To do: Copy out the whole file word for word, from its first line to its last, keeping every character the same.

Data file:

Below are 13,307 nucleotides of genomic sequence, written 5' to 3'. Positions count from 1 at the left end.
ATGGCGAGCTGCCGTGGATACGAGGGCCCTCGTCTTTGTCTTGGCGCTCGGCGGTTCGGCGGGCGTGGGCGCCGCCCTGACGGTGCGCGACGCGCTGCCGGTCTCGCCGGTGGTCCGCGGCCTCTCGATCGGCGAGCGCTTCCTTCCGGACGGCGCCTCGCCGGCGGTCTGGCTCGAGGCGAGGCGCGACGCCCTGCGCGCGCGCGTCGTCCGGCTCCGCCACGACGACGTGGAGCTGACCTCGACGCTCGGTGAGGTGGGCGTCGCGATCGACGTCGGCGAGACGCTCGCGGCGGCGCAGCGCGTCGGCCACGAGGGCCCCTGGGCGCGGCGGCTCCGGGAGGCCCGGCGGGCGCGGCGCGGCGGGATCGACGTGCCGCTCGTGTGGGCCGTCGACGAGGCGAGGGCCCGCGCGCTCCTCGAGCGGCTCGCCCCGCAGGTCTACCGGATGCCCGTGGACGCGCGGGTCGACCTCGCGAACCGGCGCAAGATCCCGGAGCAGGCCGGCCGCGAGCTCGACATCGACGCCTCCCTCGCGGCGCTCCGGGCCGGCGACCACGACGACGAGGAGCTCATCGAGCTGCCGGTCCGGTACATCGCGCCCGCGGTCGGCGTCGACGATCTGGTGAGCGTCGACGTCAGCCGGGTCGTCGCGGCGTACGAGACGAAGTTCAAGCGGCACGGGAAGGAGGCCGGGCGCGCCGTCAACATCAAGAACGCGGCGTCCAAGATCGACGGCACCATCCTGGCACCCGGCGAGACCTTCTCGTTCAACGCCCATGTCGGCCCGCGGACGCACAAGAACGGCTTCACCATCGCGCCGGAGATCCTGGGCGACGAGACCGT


Below are 13,307 nucleotides of genomic sequence, written 5' to 3'. Positions count from 1 at the left end.
ATGGCGAGCTGCCGTGGATACGAGGGCCCTCGTCTTTGTCTTGGCGCTCGGCGGTTCGGCGGGCGTGGGCGCCGCCCTGACGGTGCGCGACGCGCTGCCGGTCTCGCCGGTGGTCCGCGGCCTCTCGATCGGCGAGCGCTTCCTTCCGGACGGCGCCTCGCCGGCGGTCTGGCTCGAGGCGAGGCGCGACGCCCTGCGCGCGCGCGTCGTCCGGCTCCGCCACGACGACGTGGAGCTGACCTCGACGCTCGGTGAGGTGGGCGTCGCGATCGACGTCGGCGAGACGCTCGCGGCGGCGCAGCGCGTCGGCCACGAGGGCCCCTGGGCGCGGCGGCTCCGGGAGGCCCGGCGGGCGCGGCGCGGCGGGATCGACGTGCCGCTCGTGTGGGCCGTCGACGAGGCGAGGGCCCGCGCGCTCCTCGAGCGGCTCGCCCCGCAGGTCTACCGGATGCCCGTGGACGCGCGGGTCGACCTCGCGAACCGGCGCAAGATCCCGGAGCAGGCCGGCCGCGAGCTCGACATCGACGCCTCCCTCGCGGCGCTCCGGGCCGGCGACCACGACGACGAGGAGCTCATCGAGCTGCCGGTCCGGTACATCGCGCCCGCGGTCGGCGTCGACGATCTGGTGAGCGTCGACGTCAGCCGGGTCGTCGCGGCGTACGAGACGAAGTTCAAGCGGCACGGGAAGGAGGCCGGGCGCGCCGTCAACATCAAGAACGCGGCGTCCAAGATCGACGGCACCATCCTGGCACCCGGCGAGACCTTCTCGTTCAACGCCCATGTCGGCCCGCGGACGCACAAGAACGGCTTCACCATCGCGCCGGAGATCCTGGGCGACGAGACCGT